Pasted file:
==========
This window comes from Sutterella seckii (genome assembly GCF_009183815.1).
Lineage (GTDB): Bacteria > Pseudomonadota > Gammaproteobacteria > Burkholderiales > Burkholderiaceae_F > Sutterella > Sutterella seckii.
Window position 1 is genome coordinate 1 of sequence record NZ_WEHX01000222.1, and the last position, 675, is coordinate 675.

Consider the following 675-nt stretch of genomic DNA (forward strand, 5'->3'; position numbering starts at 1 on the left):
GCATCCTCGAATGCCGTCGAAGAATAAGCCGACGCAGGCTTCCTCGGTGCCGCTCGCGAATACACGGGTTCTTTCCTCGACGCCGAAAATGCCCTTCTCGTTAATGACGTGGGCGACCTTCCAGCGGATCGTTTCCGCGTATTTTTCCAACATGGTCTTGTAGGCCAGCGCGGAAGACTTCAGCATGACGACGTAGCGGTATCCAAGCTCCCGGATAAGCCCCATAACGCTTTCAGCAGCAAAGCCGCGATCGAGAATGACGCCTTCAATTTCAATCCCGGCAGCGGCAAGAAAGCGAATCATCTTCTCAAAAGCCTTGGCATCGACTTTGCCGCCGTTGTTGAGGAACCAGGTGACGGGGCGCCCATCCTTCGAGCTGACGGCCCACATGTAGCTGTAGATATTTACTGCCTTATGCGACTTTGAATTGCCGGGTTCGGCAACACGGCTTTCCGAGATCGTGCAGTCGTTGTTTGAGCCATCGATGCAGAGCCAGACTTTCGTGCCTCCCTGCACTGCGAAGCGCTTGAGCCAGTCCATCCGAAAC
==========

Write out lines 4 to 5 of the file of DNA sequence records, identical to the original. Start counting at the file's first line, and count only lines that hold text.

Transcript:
Consider the following 675-nt stretch of genomic DNA (forward strand, 5'->3'; position numbering starts at 1 on the left):
GCATCCTCGAATGCCGTCGAAGAATAAGCCGACGCAGGCTTCCTCGGTGCCGCTCGCGAATACACGGGTTCTTTCCTCGACGCCGAAAATGCCCTTCTCGTTAATGACGTGGGCGACCTTCCAGCGGATCGTTTCCGCGTATTTTTCCAACATGGTCTTGTAGGCCAGCGCGGAAGACTTCAGCATGACGACGTAGCGGTATCCAAGCTCCCGGATAAGCCCCATAACGCTTTCAGCAGCAAAGCCGCGATCGAGAATGACGCCTTCAATTTCAATCCCGGCAGCGGCAAGAAAGCGAATCATCTTCTCAAAAGCCTTGGCATCGACTTTGCCGCCGTTGTTGAGGAACCAGGTGACGGGGCGCCCATCCTTCGAGCTGACGGCCCACATGTAGCTGTAGATATTTACTGCCTTATGCGACTTTGAATTGCCGGGTTCGGCAACACGGCTTTCCGAGATCGTGCAGTCGTTGTTTGAGCCATCGATGCAGAGCCAGACTTTCGTGCCTCCCTGCACTGCGAAGCGCTTGAGCCAGTCCATCCGAAAC